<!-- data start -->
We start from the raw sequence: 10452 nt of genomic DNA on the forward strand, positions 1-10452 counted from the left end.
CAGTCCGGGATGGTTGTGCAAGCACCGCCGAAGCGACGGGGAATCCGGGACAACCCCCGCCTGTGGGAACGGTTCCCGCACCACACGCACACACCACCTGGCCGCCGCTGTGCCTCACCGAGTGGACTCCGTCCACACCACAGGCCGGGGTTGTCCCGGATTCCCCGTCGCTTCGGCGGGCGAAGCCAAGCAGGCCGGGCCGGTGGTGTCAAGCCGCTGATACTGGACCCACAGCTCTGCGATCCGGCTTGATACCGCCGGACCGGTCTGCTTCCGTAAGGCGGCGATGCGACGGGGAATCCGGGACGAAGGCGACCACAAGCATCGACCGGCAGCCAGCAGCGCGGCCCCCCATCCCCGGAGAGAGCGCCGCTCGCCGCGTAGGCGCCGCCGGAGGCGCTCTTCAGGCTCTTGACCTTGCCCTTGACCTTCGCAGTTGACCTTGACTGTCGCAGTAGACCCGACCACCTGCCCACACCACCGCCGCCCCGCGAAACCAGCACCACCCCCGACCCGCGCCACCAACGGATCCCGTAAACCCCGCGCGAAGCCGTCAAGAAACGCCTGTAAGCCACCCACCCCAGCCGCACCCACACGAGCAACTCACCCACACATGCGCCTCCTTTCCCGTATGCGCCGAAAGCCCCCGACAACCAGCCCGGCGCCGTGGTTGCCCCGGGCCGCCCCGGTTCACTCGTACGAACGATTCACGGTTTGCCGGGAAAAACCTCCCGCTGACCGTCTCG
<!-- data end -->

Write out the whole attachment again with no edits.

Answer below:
We start from the raw sequence: 10452 nt of genomic DNA on the forward strand, positions 1-10452 counted from the left end.
CAGTCCGGGATGGTTGTGCAAGCACCGCCGAAGCGACGGGGAATCCGGGACAACCCCCGCCTGTGGGAACGGTTCCCGCACCACACGCACACACCACCTGGCCGCCGCTGTGCCTCACCGAGTGGACTCCGTCCACACCACAGGCCGGGGTTGTCCCGGATTCCCCGTCGCTTCGGCGGGCGAAGCCAAGCAGGCCGGGCCGGTGGTGTCAAGCCGCTGATACTGGACCCACAGCTCTGCGATCCGGCTTGATACCGCCGGACCGGTCTGCTTCCGTAAGGCGGCGATGCGACGGGGAATCCGGGACGAAGGCGACCACAAGCATCGACCGGCAGCCAGCAGCGCGGCCCCCCATCCCCGGAGAGAGCGCCGCTCGCCGCGTAGGCGCCGCCGGAGGCGCTCTTCAGGCTCTTGACCTTGCCCTTGACCTTCGCAGTTGACCTTGACTGTCGCAGTAGACCCGACCACCTGCCCACACCACCGCCGCCCCGCGAAACCAGCACCACCCCCGACCCGCGCCACCAACGGATCCCGTAAACCCCGCGCGAAGCCGTCAAGAAACGCCTGTAAGCCACCCACCCCAGCCGCACCCACACGAGCAACTCACCCACACATGCGCCTCCTTTCCCGTATGCGCCGAAAGCCCCCGACAACCAGCCCGGCGCCGTGGTTGCCCCGGGCCGCCCCGGTTCACTCGTACGAACGATTCACGGTTTGCCGGGAAAAACCTCCCGCTGACCGTCTCG